• Oregon Health Study results, part 1

    Officially I’m on vacation, but I’m taking a break to write briefly about the the NBER-published first set of results from the Oregon Health Study, which are out today. The study has a randomized design and examines the difference in health care utilization and some self-reported outcomes for those on Medicaid vs. the uninsured. It is authored Katherine Baicker, Amy Finkelstein, Jonathan Gruber, Joseph Newhouse, Sarah Taubman, Bill Wright, Mira Bernstein, Heidi Allen and members of the Oregon Health Study Group.

    Just to refresh your memory, here’s what I wrote about that study in August 2010,

    Not since the RAND Health Insurance Experiment (HIE) has there been a randomized controlled experiment of the effect of insurance on health outcomes. Finally, a second one is underway, the Oregon Health Study (OHS). It’s being conducted by Heidi Allen, Katherine Baicker, Amy Finkelstein, Sarah Taubman, Bill J. Wright, and the Oregon Health Study Group who report on the study design in the most recent edition of Health Affairs.

    [T]he Oregon Health Study [is] a randomized controlled trial that will be able to shed some light on the likely effects of [Medicaid] expansions. In 2008, Oregon randomly drew names from a waiting list for its previously closed public insurance program. Our analysis of enrollment into this program found that people who signed up for the waiting list and enrolled in the Oregon Medicaid program were likely to have worse health than those who did not. However, actual enrollment was fairly low, partly because many applicants did not meet eligibility standards.

    Get excited! But don’t get too excited. The study runs through 2010 and no outcome results are available yet.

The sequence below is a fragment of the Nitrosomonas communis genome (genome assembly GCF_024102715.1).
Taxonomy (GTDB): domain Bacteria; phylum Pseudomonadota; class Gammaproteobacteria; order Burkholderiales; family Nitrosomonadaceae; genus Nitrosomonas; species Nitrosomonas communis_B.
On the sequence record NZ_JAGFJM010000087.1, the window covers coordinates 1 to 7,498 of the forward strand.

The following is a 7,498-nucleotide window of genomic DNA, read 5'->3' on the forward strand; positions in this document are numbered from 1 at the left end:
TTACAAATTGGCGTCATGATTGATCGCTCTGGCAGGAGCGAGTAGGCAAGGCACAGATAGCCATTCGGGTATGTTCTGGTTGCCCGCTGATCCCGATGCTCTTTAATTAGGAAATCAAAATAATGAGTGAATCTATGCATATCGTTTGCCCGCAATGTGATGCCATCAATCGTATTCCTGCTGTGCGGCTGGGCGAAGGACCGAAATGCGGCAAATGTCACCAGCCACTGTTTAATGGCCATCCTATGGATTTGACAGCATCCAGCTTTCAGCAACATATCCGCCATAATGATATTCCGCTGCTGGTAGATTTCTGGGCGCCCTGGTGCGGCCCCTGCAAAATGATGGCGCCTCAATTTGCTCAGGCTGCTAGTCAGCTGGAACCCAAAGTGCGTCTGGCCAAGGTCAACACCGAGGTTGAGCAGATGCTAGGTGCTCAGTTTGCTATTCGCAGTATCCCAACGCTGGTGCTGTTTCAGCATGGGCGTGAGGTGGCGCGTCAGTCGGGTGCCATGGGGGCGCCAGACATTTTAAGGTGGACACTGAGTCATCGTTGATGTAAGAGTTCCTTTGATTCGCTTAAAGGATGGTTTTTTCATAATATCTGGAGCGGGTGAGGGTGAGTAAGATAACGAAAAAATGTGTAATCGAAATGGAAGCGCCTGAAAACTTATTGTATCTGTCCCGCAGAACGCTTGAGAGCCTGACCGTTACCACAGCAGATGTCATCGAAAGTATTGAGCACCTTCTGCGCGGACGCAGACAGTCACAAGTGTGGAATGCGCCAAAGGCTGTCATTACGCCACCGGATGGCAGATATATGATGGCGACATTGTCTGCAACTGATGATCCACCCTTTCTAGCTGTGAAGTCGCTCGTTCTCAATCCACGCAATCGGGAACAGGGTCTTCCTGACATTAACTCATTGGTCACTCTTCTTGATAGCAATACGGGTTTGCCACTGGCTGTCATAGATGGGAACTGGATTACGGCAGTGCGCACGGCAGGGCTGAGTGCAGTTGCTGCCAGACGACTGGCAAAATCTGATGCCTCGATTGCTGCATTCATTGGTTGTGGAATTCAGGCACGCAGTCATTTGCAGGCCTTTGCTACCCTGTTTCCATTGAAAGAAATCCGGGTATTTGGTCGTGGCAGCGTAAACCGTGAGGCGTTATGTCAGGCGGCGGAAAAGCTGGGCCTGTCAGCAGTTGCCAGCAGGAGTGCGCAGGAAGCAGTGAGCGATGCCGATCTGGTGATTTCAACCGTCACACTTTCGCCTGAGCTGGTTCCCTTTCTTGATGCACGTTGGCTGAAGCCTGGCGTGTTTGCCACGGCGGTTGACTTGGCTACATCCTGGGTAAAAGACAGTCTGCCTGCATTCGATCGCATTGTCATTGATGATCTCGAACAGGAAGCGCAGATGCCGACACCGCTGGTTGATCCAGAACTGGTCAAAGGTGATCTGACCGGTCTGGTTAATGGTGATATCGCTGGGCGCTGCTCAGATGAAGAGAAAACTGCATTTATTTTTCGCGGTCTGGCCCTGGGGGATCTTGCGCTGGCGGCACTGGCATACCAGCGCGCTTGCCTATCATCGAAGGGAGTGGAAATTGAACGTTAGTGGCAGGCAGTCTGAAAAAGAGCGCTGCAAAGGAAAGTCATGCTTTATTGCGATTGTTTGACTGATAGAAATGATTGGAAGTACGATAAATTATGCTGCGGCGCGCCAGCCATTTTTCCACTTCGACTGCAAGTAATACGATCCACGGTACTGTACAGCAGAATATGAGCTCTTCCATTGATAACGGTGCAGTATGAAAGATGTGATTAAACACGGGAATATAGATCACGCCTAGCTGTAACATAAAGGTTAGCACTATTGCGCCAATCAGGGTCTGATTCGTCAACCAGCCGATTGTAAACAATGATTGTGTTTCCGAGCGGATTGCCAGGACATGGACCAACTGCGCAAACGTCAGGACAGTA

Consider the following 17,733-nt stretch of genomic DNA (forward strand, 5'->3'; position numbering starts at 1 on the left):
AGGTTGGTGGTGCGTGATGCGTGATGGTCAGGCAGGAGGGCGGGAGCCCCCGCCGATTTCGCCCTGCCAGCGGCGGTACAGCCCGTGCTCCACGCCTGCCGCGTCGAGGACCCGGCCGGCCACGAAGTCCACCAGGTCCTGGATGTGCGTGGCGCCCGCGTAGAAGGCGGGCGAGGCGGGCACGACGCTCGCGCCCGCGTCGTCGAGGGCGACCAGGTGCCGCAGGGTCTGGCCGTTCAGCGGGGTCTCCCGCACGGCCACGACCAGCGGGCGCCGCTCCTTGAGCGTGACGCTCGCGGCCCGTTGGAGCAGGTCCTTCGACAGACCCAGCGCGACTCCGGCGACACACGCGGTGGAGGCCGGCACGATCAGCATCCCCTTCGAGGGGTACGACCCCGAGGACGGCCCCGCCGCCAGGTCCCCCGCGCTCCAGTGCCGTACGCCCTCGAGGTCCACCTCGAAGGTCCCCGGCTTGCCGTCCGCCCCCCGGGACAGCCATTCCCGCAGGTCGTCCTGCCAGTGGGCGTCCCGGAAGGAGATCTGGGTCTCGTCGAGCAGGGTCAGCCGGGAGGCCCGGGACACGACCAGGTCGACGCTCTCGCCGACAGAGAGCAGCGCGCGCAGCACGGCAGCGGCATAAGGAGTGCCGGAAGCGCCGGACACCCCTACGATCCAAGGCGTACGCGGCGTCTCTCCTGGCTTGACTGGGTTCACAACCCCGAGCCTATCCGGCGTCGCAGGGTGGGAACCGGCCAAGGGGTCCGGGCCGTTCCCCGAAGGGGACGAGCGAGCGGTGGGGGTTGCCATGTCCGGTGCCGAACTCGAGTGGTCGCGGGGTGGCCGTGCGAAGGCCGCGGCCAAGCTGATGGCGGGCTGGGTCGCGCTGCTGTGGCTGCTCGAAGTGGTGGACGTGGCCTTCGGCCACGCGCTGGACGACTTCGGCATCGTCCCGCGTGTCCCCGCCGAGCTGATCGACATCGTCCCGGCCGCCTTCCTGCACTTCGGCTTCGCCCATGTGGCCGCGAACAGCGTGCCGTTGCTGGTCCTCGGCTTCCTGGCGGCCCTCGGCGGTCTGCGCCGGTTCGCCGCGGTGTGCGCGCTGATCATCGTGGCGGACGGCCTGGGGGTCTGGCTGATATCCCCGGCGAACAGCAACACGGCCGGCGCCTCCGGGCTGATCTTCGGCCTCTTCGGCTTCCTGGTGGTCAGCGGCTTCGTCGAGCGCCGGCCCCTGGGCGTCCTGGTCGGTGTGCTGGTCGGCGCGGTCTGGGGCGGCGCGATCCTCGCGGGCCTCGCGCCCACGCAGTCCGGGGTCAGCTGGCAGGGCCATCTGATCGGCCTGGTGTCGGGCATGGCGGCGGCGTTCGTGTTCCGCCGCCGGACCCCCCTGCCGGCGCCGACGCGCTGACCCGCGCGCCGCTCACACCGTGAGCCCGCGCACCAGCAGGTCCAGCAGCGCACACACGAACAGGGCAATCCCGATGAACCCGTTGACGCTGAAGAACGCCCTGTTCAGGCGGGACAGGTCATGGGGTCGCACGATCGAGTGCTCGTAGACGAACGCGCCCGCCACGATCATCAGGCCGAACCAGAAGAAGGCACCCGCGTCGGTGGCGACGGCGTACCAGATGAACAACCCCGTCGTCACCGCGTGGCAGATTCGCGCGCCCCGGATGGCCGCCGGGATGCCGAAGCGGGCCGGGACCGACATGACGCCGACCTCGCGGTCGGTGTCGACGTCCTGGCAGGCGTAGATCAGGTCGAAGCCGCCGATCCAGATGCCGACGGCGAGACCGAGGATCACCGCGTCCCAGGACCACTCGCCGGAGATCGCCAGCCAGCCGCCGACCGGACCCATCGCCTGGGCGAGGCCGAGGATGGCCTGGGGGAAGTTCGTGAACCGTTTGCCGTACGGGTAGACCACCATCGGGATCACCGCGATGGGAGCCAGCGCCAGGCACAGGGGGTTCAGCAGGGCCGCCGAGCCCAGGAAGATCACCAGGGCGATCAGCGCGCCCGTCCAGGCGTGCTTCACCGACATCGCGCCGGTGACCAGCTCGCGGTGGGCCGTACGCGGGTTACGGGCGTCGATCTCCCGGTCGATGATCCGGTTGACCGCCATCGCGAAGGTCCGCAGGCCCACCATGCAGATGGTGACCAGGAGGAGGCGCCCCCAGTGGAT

Some results are available now. They’ve been reported by Ezra Klein, David Leonhardt, and Gina Kolata. Compared to the uninsured group, those in the Medicaid group:

    • received 30% more hospital care,
    • received 35% more outpatient care,
    • were 15% more like to use prescription drugs,
    • received 60% more mammograms,
    • received 20% more cholesterol checks,
    • were 15% more likely to have had a blood tested for high blood sugar or diabetes,
    • were 45% more likely to have had a pap test within the last year (for women),
    • had lower out-of-pocket medical expenditures and medical debt,
    • had a 40% lower probability of needing to borrow money or skip payment on other bills because of medical expenses,
    • incurred $778 more in spending on health care in one year, a 25% increase over the uninsured mean spending level,
    • were 25% percent more likely to report themselves in “good” or “excellent” health,
    • were 70% more likely to have a usual source of care,
    • were 55% more likely to see the same doctor over time,
    • reported better physical and mental health,
    • were 10% percent less likely to screen positive for depression.
    Klein mentions that “there was no evidence of “crowd-out”: Medicaid coverage didn’t make someone more or less likely to purchase private insurance.” One would hope that all of this would also lead to other objective measures of better health. However, a fuller examination of health outcomes are left for part 2 of the study, for which there are no results yet.

    I expect the research team will find that Medicaid does lead to better health. Such a finding would be consistent with some of the results above (better self-reported physical and mental health, less likely to be depressed, the myriad of higher propensity for preventative tests and treatment). It would also be consistent with a body of other evidence summarized on this blog (see the Medicaid-IV tagged posts) and in a NEJM paper by me, Aaron Carroll, Harold Pollack, and Uwe Reinhardt.

    In looking at the NBER paper, I see that the team used an IV method that addresses any potential bias due to unobservable differences between treatment and control groups. They used the selection by lottery as an instrument. It is clearly unrelated to outcomes but tightly related to placement in treatment and control groups. It’s a perfect instrument and an accepted, proven way to handle contamination or other unobservable differences between treatment and control groups in a ranomized design (see Angrist and Pischke).

    I look forward to reading subsequent work from the Oregon Health Study.

    UPDATE: Removed a paragraph on potential treatment-control bias based on feedback from study authors.

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